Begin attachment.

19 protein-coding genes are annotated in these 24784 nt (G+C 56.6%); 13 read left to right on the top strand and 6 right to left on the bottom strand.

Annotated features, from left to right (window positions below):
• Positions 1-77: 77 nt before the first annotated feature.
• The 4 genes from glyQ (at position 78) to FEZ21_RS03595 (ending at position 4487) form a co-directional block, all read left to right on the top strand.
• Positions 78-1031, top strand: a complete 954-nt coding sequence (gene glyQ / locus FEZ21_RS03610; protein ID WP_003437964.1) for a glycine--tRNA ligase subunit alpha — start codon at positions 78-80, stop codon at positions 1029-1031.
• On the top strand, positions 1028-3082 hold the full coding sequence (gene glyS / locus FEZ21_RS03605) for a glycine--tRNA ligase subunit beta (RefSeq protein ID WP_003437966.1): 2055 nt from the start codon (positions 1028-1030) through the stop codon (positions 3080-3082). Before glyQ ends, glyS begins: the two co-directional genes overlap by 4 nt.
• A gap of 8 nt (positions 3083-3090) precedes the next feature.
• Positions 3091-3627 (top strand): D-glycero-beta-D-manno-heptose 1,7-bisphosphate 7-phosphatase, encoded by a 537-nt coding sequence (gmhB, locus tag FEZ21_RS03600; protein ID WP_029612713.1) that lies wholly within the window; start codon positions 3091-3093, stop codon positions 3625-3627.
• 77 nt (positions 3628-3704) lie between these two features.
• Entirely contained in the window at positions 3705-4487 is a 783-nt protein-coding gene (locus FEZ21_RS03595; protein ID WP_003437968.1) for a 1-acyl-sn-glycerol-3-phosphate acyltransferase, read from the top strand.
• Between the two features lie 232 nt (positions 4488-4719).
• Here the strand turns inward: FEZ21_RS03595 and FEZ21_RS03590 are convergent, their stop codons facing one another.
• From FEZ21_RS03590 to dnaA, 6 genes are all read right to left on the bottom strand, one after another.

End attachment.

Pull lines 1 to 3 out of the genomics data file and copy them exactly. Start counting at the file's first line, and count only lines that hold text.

19 protein-coding genes are annotated in these 24784 nt (G+C 56.6%); 13 read left to right on the top strand and 6 right to left on the bottom strand.

Annotated features, from left to right (window positions below):
• Positions 1-77: 77 nt before the first annotated feature.